A third sticking point came to the fore last week when Minister of Local Administration Ahmed Abdine recommended that provincial governors be selected by election rather than appointment. Abdine told the assembly’s local administration sub-committee on 16 August that “after the democratic revolution of 25 January, people will not longer accept the idea that provincial governors should be appointed rather than elected.”

“Governors who are elected are likely to be stronger and be capable of implementing development plans without objections from citizens,” he said.

Mahsoub said that “another proposal is that provincial governors be appointed by the president of the republic, but only after consultation with the cabinet and the approval of the two houses of parliament.”

“The provincial governors are part of the executive authority, and for this reason they must remain appointed by the president of the republic,” Mahsoub said.

Instead of electing provincial governors, as is the case in the US, Mahsoub said that “elected municipal councils should be reinforced and granted supervisory powers, including the right to question officials and to issue writs, such that they can act as watchdog mini-parliaments over the performance of provincial governors and municipal officials.”

Assembly spokesperson Abdel-Meguid said the total number of articles in the new constitution could reach 250, as opposed to the 211 at present. “This is because the powers in the new constitution will be divided between the president, the parliament, and the judiciary,” indicating that “this division requires writing new articles defining the powers of each and making sure that there is an appropriate balance between them.”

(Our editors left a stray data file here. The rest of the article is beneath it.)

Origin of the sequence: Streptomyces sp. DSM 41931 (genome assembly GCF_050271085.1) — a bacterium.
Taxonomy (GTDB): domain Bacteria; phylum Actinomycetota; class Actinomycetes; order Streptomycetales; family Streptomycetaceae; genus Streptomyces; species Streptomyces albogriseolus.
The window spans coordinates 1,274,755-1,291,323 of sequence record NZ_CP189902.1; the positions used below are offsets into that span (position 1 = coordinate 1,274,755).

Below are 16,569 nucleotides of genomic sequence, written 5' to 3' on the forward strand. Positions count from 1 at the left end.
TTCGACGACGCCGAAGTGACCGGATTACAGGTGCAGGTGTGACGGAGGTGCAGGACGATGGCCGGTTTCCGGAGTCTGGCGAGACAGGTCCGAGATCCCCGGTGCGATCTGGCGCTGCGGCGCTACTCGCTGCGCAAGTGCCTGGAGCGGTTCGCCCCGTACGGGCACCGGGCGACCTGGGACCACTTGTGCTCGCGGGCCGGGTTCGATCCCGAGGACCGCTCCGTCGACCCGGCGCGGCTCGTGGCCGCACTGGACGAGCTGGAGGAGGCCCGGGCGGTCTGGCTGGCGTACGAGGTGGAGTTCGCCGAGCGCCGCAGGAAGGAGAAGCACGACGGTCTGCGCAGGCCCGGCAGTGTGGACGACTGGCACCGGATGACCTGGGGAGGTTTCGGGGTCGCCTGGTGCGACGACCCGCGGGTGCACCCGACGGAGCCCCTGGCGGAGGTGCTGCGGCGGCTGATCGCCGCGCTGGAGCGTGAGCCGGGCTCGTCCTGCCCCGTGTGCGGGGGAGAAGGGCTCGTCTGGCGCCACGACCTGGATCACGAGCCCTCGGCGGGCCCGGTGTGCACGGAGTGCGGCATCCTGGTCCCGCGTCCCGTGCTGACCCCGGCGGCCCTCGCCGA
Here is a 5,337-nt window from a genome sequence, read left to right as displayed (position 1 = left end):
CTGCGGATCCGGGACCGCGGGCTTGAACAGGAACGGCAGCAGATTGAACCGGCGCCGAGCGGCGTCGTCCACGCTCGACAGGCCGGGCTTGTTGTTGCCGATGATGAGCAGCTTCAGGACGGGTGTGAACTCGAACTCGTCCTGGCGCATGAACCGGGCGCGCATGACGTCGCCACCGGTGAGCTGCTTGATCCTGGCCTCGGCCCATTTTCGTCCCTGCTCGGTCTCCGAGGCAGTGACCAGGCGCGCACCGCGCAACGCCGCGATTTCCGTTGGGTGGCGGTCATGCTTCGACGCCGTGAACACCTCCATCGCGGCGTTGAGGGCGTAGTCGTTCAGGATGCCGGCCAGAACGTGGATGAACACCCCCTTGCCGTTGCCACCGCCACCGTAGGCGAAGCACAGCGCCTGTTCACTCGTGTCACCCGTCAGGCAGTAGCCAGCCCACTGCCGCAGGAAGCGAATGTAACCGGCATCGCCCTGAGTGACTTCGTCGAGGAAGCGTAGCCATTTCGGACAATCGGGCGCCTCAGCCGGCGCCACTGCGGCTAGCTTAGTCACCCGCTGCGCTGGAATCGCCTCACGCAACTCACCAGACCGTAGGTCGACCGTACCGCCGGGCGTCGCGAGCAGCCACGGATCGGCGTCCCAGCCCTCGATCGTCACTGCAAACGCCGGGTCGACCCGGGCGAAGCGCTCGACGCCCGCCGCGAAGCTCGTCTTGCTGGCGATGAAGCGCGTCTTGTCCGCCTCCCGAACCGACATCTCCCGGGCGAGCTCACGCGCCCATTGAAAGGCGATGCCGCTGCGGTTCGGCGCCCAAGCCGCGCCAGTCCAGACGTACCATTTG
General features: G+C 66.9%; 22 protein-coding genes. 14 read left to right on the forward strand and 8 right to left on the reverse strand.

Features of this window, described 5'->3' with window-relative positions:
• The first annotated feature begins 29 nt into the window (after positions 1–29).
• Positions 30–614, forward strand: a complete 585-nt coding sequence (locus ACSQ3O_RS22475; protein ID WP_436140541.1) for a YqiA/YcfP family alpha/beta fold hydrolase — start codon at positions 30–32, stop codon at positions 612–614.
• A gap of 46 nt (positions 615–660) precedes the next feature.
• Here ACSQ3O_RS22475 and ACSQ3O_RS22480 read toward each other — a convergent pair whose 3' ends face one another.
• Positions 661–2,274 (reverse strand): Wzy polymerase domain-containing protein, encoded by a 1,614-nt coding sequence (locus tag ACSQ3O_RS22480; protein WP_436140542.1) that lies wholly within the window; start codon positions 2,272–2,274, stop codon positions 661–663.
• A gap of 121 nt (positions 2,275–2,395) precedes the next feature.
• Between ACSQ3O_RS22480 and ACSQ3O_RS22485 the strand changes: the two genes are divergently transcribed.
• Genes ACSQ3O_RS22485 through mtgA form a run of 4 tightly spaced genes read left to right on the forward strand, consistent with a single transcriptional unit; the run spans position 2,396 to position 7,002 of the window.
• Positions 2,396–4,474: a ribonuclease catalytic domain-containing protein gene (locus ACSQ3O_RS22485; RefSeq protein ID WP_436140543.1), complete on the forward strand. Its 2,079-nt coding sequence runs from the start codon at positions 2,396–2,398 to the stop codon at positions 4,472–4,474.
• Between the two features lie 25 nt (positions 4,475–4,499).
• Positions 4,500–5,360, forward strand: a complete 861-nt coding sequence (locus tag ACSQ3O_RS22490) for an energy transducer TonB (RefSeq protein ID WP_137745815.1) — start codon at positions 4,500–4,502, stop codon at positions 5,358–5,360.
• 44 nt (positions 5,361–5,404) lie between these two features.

Under the former 1971 constitution, most powers were held by the president.

Abdel-Meguid indicated that “drafting the articles regulating the relationship between the president and the parliament has not caused clashes between members of the assembly.”

“But I think that when they are publicly discussed they could cause debate, because many Egyptian politicians, including members of the assembly and the former secretary-general of the Arab League, still cling to the idea that a presidential system is better than a mixed parliamentary-presidential one, since it is thought that it will do more to help the country on the path to stability.”